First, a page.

Family Traditions
September 13th, 2012

I spent a fair amount of time over the weekend thinking about traditions.  Specifically, I wondered what my own family’s traditions will be.  It was an assortment of hot air balloons that sent me on this mental tangent.

Every year our city hosts a hot air balloon race.  The race is always held on a Saturday.  And on the night before they have what’s called the Balloon Glow.  All of the balloons are inflated, but tethered to the ground.  After the sun sets the inflated balloons synchronize their flames so that they all glow in unison.  It’s really pretty amazing.

Many families take blankets, camp chairs, picnic suppers, and make an evening of it.  Even if we’d had the forethought to plan such an evening, IEP’s bedtime would have cut us short.  But as I watched children running around, parents sitting back watching them, and a backdrop of glowing hot air balloons I thought ahead to next year.  IEP will be nearly three and I wonder if we might be one of those families relaxed on blankets enjoying a perfect autumn evening.  And I wonder if we’ll go every year; if the Balloon Glow will become one of our family’s traditions.

I look back to my own childhood and think fondly of some of our traditions:  Sour cream coffee cake and scrambled eggs on Christmas morning.  Playing miniature golf during vacations to Colorado.  “Going around the table” during dinner after church every Sunday and contributing our own responses to a common question.

As I think about these things I’m struck by the fact that I have no idea how or why or when each one originated.  I’m quite confident that my parents didn’t set out to make them traditions.  They evolved organically – threads in the fabric of our family that emerged into a pattern over time.

So, back to today, and back to my family.  Here is my question:  Must traditions evolved organically?  Or can we be proactive about creating them?  And if they come about on purpose, are they cheapened by that genesis in any way?

I suppose, more than anything, I hope that my family has traditions.  I hope that we will have quirks and idiosyncrasies that are enduring and beloved.  I hope that our traditions are remembered affectionately by my children when they are grown.  I imagine that every family has traditions of some kind, and that ours will be no exception.  But we are still a young family and most (if not all) of our family traditions are still to be born.  So I am left to wonder what they will be and where they will come from.  My mind could go in a thousand directions with a topic like this.  But I suspect I will be best serve by letting our traditions develop on their own.


This post was originally published two years ago, and this weekend we will attend the Balloon Glow for the third time.  I think, perhaps, it is becoming a tradition.  At the very least, it’s something we look forward to and really enjoy.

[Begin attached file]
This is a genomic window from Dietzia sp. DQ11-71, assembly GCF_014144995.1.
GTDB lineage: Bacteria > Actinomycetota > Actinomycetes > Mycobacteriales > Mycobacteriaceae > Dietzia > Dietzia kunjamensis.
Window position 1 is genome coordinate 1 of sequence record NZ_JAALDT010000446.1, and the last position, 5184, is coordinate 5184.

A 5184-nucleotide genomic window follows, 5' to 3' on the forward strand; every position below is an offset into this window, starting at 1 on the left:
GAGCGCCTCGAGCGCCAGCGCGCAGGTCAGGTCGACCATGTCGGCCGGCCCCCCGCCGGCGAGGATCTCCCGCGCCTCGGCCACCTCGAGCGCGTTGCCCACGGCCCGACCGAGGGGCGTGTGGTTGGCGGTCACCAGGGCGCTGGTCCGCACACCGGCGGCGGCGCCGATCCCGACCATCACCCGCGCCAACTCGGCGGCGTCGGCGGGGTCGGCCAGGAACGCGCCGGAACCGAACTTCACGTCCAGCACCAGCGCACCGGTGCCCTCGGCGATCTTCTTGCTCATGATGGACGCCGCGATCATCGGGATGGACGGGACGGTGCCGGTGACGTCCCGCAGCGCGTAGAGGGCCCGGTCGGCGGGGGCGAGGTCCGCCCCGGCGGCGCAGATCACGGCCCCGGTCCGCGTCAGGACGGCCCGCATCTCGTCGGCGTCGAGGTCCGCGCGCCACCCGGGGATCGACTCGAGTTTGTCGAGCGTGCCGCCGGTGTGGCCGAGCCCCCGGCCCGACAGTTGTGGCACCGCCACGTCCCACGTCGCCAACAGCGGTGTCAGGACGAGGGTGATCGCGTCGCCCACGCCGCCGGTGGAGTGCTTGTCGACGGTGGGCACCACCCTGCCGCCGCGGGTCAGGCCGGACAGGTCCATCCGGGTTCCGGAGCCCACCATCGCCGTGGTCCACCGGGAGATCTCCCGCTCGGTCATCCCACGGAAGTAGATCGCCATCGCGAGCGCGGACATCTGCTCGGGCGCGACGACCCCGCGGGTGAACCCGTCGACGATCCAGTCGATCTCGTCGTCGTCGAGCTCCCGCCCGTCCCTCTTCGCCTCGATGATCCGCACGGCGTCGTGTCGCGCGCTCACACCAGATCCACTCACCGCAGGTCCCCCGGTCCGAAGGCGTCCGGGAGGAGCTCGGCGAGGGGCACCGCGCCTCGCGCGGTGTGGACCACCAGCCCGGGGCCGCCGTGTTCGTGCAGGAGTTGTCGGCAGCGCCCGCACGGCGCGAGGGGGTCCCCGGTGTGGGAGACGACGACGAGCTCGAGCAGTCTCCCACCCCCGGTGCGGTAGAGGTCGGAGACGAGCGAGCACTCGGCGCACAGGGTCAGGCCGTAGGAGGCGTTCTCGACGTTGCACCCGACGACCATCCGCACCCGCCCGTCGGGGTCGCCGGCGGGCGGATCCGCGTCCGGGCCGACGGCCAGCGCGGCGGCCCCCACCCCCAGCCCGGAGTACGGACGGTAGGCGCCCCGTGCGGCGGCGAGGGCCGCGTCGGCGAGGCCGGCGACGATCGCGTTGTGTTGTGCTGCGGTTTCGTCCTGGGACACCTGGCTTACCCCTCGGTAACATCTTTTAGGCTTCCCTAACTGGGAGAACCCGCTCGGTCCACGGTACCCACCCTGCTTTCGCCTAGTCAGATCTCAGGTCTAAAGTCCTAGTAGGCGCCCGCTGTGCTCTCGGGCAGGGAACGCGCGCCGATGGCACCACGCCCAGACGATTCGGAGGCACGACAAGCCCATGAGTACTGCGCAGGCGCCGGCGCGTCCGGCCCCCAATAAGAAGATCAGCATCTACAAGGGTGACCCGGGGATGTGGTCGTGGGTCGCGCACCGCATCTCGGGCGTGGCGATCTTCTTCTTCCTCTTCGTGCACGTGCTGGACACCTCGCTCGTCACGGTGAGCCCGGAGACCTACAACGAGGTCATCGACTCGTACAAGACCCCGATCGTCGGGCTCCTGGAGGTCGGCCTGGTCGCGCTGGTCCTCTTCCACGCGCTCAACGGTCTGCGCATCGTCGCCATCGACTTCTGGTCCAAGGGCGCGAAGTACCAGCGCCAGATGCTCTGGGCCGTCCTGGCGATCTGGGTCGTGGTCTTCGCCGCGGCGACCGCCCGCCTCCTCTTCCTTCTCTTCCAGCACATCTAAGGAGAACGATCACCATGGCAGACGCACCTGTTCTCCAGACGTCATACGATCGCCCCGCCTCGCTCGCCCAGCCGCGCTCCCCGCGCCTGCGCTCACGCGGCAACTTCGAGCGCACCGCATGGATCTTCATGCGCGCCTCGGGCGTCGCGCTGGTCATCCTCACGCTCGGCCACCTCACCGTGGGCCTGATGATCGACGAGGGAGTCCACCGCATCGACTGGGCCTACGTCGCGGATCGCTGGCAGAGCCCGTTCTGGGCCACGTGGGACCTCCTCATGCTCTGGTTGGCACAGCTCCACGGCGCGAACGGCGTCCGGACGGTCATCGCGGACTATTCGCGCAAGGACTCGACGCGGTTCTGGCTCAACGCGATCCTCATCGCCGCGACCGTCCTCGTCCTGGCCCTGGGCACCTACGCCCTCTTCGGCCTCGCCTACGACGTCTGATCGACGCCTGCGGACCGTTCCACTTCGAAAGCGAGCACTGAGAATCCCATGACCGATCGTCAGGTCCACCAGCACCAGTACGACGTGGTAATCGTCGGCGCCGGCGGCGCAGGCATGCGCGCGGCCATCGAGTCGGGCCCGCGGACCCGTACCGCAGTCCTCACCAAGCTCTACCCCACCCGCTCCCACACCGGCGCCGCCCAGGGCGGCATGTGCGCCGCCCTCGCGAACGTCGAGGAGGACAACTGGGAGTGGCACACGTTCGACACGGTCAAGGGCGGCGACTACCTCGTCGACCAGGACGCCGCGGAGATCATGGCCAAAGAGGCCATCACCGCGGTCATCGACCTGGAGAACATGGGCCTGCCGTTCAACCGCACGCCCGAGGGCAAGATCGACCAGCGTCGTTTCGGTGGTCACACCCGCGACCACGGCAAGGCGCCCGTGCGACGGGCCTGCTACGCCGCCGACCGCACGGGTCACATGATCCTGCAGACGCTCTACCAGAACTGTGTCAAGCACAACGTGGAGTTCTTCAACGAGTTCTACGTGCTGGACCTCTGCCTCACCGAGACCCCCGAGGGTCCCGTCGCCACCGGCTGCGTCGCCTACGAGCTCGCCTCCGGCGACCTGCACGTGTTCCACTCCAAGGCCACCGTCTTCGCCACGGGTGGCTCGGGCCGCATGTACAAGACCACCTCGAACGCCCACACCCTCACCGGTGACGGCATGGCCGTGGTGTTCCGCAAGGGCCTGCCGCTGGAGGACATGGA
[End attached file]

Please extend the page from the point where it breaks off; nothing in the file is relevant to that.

5 Responses to “Family Traditions”

  1. Cathy Says:

    I think traditions come about both organically and from conscious effort. My personal opinion is that those born organically tend to be more easily sustained and more fun – but that’s just my two cents! I also think that things I once did organically and became a tradition over time may morph into a chore with accompanying resentment. Not sure why that is…

  2. Gale Says:

    Cathy – You raise a good point, which is that we have to allow traditions to organically fade, just as they organically grow. When it becomes obligatory then it loses its purpose.

  3. Kristen @ Motherese Says:

    I remember this post from when you first wrote it, and the issues you raise are as germane to me now as they were then. Since having kids, we’ve stumbled around, trying to figure out which traditions will become ours. It’s been challenging for us as an interfaith family to figure out what events are worthy of building meaning around. Like you and Cathy mentioned, the best ones are definitely those that have evolved naturally.

  4. BigLittleWolf Says:

    The “Balloon Glow.” This sounds lovely.

    I think traditions evolve organically and with more deliberate intention. And they evolve, as children get older or other things reprioritize how we spend our time.

    I do wonder what my sons will remember – what, if anything, will feel “traditional” to them. Oddly, one which evolved has to do with balloons around the house, on special occasions. More than that? I guess I’ll have to wait a few years to hear. I genuinely don’t know.

  5. April Says:

    I remember lots of traditions that I held on to with my family growing up, but they haven’t quite made a transition to my adult family life. I would love to make to new traditions, but my husband doesn’t… and I’m finding that I’m falling into his apathy about traditions (sigh).